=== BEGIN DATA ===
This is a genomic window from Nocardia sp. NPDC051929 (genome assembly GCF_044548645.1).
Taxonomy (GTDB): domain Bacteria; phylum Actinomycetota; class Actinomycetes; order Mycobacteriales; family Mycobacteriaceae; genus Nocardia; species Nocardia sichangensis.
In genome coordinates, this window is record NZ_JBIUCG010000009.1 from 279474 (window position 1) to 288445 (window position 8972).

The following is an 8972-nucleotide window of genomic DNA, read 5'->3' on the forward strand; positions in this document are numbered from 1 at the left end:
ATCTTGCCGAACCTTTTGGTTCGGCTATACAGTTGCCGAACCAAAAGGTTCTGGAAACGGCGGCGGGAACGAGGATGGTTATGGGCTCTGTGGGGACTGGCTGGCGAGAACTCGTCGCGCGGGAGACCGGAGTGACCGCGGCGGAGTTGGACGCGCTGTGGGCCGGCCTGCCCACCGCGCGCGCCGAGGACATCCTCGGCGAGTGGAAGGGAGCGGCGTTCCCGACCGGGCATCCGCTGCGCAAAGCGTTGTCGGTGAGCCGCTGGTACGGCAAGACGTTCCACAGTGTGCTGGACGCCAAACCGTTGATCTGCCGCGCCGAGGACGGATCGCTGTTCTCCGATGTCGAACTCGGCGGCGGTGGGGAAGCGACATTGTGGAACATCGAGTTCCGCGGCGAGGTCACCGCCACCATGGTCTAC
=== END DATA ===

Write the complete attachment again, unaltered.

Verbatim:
This is a genomic window from Nocardia sp. NPDC051929 (genome assembly GCF_044548645.1).
Taxonomy (GTDB): domain Bacteria; phylum Actinomycetota; class Actinomycetes; order Mycobacteriales; family Mycobacteriaceae; genus Nocardia; species Nocardia sichangensis.
In genome coordinates, this window is record NZ_JBIUCG010000009.1 from 279474 (window position 1) to 288445 (window position 8972).

The following is an 8972-nucleotide window of genomic DNA, read 5'->3' on the forward strand; positions in this document are numbered from 1 at the left end:
ATCTTGCCGAACCTTTTGGTTCGGCTATACAGTTGCCGAACCAAAAGGTTCTGGAAACGGCGGCGGGAACGAGGATGGTTATGGGCTCTGTGGGGACTGGCTGGCGAGAACTCGTCGCGCGGGAGACCGGAGTGACCGCGGCGGAGTTGGACGCGCTGTGGGCCGGCCTGCCCACCGCGCGCGCCGAGGACATCCTCGGCGAGTGGAAGGGAGCGGCGTTCCCGACCGGGCATCCGCTGCGCAAAGCGTTGTCGGTGAGCCGCTGGTACGGCAAGACGTTCCACAGTGTGCTGGACGCCAAACCGTTGATCTGCCGCGCCGAGGACGGATCGCTGTTCTCCGATGTCGAACTCGGCGGCGGTGGGGAAGCGACATTGTGGAACATCGAGTTCCGCGGCGAGGTCACCGCCACCATGGTCTAC